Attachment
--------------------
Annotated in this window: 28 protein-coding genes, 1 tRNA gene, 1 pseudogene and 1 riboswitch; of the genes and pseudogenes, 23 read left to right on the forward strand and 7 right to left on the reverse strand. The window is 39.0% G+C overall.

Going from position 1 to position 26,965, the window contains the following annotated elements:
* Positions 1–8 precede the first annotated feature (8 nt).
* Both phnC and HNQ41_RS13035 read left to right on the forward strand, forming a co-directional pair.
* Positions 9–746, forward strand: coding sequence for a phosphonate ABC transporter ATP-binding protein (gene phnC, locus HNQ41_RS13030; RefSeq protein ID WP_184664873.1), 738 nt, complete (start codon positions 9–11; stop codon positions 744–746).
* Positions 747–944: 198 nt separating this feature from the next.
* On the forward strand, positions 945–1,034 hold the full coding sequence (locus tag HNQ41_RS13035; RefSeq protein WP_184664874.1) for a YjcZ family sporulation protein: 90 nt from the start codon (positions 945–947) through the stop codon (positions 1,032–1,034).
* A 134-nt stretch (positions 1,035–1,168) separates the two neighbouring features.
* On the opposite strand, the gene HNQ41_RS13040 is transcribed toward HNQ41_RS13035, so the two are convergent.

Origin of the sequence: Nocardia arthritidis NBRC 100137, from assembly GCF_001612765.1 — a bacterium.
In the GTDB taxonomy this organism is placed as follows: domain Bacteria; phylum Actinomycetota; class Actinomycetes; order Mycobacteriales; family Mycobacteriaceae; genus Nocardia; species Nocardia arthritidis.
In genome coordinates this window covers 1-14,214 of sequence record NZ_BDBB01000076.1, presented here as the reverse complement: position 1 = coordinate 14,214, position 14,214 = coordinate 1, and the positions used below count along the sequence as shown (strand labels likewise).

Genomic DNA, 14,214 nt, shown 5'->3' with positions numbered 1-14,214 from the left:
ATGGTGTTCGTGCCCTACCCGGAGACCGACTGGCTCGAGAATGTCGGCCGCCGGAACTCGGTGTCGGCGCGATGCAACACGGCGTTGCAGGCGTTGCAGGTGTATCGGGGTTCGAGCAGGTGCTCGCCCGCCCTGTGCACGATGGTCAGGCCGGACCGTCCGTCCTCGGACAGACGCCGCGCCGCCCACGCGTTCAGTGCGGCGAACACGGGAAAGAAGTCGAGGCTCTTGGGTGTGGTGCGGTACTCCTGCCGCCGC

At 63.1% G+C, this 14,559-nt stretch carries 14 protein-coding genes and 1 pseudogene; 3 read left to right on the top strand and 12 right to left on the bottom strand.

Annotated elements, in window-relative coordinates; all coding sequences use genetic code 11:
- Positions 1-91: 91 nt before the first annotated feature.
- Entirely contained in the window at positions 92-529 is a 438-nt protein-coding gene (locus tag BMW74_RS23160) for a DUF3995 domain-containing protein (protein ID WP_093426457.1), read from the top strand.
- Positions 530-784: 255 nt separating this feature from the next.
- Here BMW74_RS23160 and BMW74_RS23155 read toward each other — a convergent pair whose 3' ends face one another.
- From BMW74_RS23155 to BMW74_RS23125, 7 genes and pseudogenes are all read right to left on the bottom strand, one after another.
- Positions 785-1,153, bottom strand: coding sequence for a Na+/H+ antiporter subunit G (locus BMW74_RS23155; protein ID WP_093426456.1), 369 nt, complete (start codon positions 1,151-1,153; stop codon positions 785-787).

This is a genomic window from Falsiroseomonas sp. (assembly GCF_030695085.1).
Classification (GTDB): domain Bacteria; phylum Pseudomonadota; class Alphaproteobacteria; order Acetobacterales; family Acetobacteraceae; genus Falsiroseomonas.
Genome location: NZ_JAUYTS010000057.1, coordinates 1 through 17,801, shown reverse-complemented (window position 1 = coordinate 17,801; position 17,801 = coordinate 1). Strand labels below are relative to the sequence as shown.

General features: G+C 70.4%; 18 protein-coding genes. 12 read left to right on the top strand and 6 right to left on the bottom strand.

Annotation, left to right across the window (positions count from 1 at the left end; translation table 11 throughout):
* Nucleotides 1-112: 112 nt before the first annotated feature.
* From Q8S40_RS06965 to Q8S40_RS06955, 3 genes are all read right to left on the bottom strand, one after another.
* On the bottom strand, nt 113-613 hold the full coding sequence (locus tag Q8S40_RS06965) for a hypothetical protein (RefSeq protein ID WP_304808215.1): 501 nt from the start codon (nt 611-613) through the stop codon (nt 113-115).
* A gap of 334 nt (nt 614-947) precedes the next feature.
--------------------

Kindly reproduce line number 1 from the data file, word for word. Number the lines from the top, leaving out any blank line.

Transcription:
Annotated in this window: 28 protein-coding genes, 1 tRNA gene, 1 pseudogene and 1 riboswitch; of the genes and pseudogenes, 23 read left to right on the forward strand and 7 right to left on the reverse strand. The window is 39.0% G+C overall.